Reconciling a "pleasant exchange" with evidence of information bias: A three-country study on pharmaceutical sales visits in primary care

Health Policy. 2018 Mar;122(3):250-255. doi: 10.1016/j.healthpol.2018.01.010. Epub 2018 Feb 1.


Objectives: To examine and compare the experiences and attitudes of primary care physicians in three different regulatory environments (United States, Canada, and France) towards interactions with pharmaceutical sales representatives, particularly their perspectives on safety information provision and self-reported influences on prescribing.

Methods: We recruited primary care physicians for 12 focus groups in Montreal, Sacramento, Toulouse and Vancouver. A thematic analysis of the interview data followed a five-stage framework analysis approach.

Results: Fifty-seven family physicians (19 women, 38 men) participated. Physicians expected a commercial bias and generally considered themselves to be immune from influence. They also appreciated the exchange and the information on new drugs. Across all sites, physicians expressed concern about missing harm information; however, attitudes to increased regulation of sales visits in France and the US were generally negative. A common solution to inadequate harm information was to seek further commercially sourced information. Physicians at all sites also expressed sensitivity to critiques from medical students and residents about promotional interactions.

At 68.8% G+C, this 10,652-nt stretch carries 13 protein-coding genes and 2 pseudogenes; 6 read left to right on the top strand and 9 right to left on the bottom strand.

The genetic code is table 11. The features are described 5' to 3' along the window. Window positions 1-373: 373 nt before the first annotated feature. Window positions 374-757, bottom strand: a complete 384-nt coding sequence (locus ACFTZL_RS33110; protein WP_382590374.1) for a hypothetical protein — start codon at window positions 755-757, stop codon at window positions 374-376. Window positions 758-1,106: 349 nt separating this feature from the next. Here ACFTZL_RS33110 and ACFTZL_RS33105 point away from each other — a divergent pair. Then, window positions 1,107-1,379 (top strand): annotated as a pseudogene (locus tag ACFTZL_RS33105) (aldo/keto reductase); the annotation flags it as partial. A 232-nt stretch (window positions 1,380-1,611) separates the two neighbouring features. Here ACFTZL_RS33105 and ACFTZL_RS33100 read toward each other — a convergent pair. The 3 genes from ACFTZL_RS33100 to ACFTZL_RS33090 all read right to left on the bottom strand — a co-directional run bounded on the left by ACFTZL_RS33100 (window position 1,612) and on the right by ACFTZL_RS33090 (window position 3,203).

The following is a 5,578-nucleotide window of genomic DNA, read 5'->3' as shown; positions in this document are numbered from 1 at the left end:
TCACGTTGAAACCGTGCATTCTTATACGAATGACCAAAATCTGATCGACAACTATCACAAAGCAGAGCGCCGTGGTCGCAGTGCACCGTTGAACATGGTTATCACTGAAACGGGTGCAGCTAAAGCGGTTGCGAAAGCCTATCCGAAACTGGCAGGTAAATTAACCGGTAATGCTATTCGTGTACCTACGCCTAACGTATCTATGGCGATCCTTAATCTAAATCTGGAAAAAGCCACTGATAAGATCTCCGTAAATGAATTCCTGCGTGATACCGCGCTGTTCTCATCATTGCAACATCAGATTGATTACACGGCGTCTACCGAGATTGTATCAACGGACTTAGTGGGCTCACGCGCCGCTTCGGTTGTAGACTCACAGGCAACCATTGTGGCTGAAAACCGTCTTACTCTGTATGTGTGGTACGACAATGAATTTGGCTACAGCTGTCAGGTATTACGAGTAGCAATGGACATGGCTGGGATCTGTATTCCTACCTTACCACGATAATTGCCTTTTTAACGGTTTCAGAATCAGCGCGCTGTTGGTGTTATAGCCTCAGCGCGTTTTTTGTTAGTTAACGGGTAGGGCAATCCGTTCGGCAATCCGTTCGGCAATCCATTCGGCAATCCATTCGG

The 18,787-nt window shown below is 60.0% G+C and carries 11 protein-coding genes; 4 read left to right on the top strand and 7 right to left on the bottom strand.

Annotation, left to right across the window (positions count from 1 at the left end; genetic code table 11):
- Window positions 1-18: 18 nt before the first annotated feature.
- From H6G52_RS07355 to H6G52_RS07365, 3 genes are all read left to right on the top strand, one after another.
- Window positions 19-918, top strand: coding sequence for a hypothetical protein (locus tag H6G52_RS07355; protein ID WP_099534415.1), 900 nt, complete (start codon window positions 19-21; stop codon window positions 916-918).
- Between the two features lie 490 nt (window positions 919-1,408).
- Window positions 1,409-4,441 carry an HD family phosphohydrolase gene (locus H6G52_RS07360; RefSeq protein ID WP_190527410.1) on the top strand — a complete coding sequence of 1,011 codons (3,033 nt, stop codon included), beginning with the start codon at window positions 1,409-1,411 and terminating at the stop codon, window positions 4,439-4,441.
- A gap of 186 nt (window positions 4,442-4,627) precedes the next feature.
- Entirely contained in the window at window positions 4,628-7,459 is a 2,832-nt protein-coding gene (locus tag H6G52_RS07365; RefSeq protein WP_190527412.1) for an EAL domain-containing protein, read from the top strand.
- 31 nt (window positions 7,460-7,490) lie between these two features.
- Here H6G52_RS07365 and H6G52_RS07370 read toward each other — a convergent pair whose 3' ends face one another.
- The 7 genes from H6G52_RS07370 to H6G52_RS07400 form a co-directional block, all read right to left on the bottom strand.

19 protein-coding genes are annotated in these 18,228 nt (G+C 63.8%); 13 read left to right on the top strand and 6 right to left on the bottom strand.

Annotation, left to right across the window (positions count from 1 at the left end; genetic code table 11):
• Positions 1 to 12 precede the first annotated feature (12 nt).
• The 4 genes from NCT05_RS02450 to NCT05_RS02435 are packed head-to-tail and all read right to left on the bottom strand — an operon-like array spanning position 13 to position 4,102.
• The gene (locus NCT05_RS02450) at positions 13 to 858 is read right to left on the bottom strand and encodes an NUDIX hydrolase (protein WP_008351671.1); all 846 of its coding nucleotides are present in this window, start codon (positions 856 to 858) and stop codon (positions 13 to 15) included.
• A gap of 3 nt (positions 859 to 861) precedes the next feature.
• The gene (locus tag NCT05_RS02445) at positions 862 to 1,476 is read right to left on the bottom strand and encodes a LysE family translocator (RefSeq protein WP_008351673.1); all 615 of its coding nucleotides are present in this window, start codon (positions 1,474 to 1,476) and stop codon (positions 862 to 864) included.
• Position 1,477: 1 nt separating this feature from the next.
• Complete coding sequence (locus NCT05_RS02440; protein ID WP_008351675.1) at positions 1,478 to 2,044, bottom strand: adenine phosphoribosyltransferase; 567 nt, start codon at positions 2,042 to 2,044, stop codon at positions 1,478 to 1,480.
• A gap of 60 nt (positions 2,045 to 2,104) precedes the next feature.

Conclusions: Physicians have contradictory views on the inadequate harm information received from sales representatives, linked to their lack of awareness of the drugs' safety profiles. Commonly used strategies to mitigate information bias are unlikely to be effective. Alternate information sources to inform prescribing decisions, and changes in the way that physicians and sales representatives interact are needed.

Keywords: Focus groups; Health services research; Patient safety; Pharmaceutical policy; Pharmaceutical promotion; Primary care.

Publication types

  • Research Support, Non-U.S. Gov't

MeSH terms

  • Attitude of Health Personnel*
  • Bias*
  • Canada
  • Commerce*
  • Drug Industry / standards*
  • Drug Prescriptions
  • Drug-Related Side Effects and Adverse Reactions
  • Female
  • France
  • Humans
  • Male
  • Marketing
  • Practice Patterns, Physicians'*
  • Primary Health Care*
  • United States

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